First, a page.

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Magic in the Library

Search the Web Like A Pro

Basic Searching

http://www.gcflearnfree.org/searchbetter

With a few basic search strategies, you can find almost anything online. It doesn't matter if you're using Google, Yahoo!, Bing, or some other type of search engine; most of the techniques in this video are universal. Take a look, and find out how you can improve your web search skills. 

Anyone can "Google it", but that doesn't mean you’re Web savvy. Information literacy, or #digitalliteracy, is the ability to filter, evaluate, correctly use, and communicate information in today's digital world. Test your information savvy with this video!

Additional Search Techniques

 

Search Techniques
Remember every search engine is different. A command which works in one may not work in another. The following techniques enable you to refine searches. To search most efficiently, always find and click on the Help link or button that explains how to use the search engine.

CASE

Capitalization
Some search engines are case sensitive. Use capitalization only if you want to require a capitalized term in your results.
Example:
Golden Gate Bridge or John Steinbeck

word1 word2

Phrase Searching
Enclosing more than one word in quotations forms a phrase. The search tool retrieves only those sites which have that exact phrase in that exact order, which narrows your search.
Examples:
“gun control”
“welfare reform”
“affirmative action”

*

Truncation / Wildcards 
In some search engines (but not Google) placing a symbol (usually 
*) after the first part of a keyword tells the search engine to look for any words beginning with those letters. Truncation broadens your search by allowing you to search for singular, plural, and variations of a word at the same time. Examples:
femin* retrieves feminine, feminist, feminism, etc.

+ / -

Require / Exclude Term
Typing a + immediately before a keyword (no space) tells the search engine "Bring me only the documents which contain that word or phrase." (Google no longer uses the + sign. To require a particular word or phrase when searching with Google, enclose the word or phrase in"   ".) Inserting a -  immediately before a keyword (no space) excludes all documents containing that word or phrase.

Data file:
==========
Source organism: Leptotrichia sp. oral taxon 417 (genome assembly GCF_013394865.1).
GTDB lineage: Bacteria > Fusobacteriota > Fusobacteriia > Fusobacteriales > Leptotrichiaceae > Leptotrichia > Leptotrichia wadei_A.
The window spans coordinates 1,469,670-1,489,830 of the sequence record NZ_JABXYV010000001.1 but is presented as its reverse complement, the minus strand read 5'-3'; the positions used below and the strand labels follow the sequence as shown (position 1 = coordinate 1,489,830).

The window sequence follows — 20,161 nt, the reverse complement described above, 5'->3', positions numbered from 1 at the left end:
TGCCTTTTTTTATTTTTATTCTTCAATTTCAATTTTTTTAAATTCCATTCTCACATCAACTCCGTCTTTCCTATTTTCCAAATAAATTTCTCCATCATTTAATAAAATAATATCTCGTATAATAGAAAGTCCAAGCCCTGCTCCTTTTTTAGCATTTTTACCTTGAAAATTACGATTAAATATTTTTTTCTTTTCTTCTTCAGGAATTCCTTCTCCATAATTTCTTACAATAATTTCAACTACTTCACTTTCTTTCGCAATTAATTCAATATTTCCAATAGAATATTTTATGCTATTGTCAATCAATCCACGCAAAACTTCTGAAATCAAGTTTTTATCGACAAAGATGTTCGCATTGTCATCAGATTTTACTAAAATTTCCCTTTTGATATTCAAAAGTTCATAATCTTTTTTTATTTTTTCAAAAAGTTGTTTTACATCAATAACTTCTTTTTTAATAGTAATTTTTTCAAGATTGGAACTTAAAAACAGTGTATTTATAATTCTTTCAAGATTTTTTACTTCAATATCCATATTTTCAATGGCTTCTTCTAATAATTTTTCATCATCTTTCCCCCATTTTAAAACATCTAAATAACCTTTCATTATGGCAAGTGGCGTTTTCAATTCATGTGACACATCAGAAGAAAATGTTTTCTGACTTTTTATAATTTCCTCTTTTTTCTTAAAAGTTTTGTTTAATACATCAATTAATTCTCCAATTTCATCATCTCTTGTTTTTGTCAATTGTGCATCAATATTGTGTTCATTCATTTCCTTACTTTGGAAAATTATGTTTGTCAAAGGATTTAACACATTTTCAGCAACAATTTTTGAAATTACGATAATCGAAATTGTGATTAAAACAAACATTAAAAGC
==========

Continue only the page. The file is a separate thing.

Examples:
+bilingual +California +initiative requires that all 3 terms, in any order, be presented.
London -jack    says "Bring me pages about London, but not about the author Jack London."
 

Limit by domain

Limit your search to a particular Internet domain
One of the most powerful search engine features is the ability to restrict your search to websites at one Internet domain. For example, you could search for "space shuttle" challenger but only pages on the NASA website. (In some search engines: "space shuttle" challenger site:nasa.gov )

AND
OR 
NOT
NEAR

Boolean or Logic Operators
Boolean Logic involves using specific words to link multiple search terms in different ways. These operators may be used alone and with or without parentheses to create very precise searches. Check the online HELP link in the search engine you're using to determine if and how Boolean operators may be used.

AND requires all terms to be somewhere in records retrieved  (apples AND oranges)

OR allows either term to be present  (grey OR gray)

NOT/AND NOT exclude terms  (cookies NOT walnuts)  ... (london NOT "jack london")

NEAR requires terms to be within a certain number of words from each other (for example: young within 5 words of "in love")

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